Currently, the only ground for divorce in Northern Ireland is the irretrievable breakdown of marriage. The Bill does not seek to change that. Under the present law, irretrievable breakdown of marriage is proved by using one of five facts. Those are adultery, unreasonable behaviour, desertion for a continuous period of two years, two years’ separation with the consent of the respondent, or five years’ separation. Three quarters of Northern Irish petitioners use separation facts, in sharp contrast to England where three quarters of petitioners use fault facts. When people in Northern Ireland use fault facts, they are most likely to use unreasonable behaviour.

Our research showed that the most common behaviours complained of were violence and alcoholism. Although many consultees felt that separation was an appropriate basis for divorce, there was also a strong feeling that the law must protect those who had suffered during their marriages because of their spouses’ behaviour. A fault fact, therefore, had to remain available.

Clause 2 of the Bill, therefore, retains irretrievable breakdown of marriage as the sole ground for divorce in Northern Ireland, as evidenced by three facts: two years’ separation with the respondent’s consent; three years’ separation; and unreasonable behaviour.

The periods of separation balance the need for enough time to prove irretrievable breakdown with the need to avoid delay for an unreasonable time in accessing financial remedies and arrangements for children. Consultees thought that the existing two-year period with the respondent’s consent was appropriate, and I concur. A wider range of views was taken in relation to the five-year fact, but there was a strong feeling among consultees that five years was too long to deny people remedies from the divorce courts. I have, therefore, chosen three years. That period is long enough to demonstrate that the marriage has indubitably died, but not so long as to deny access to court.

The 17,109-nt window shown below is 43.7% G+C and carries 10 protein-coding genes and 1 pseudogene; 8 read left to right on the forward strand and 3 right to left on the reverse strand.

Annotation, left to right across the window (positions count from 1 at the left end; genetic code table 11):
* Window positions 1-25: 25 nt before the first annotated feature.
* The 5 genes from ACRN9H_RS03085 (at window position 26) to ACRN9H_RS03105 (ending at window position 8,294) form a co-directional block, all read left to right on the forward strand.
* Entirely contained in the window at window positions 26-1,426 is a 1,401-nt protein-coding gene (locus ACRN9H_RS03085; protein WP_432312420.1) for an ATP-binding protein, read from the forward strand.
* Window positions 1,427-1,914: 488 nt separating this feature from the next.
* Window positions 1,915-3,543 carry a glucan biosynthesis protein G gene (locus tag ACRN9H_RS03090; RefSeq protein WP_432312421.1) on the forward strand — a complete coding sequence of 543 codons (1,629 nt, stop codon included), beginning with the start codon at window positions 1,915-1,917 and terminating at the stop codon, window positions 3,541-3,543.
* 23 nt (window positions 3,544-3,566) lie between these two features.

As consultees identified, some petitioners require divorce to be on the basis of fault for religious reasons or because they suffered greatly while married. Some actions so destroy the soul of a marriage that as a result a reasonable person would conclude that the petitioner could not be expected to live with his or her partner. Present law formulates that sentiment as:

"The Respondent has behaved in such a way that the Petitioner cannot reasonably be expected to live with him/her".

In legal shorthand, that is referred to as "unreasonable behaviour", which is broad enough to cover the variety of behaviours that can cause a marriage to break down. I intend to retain that definition as the fault ground.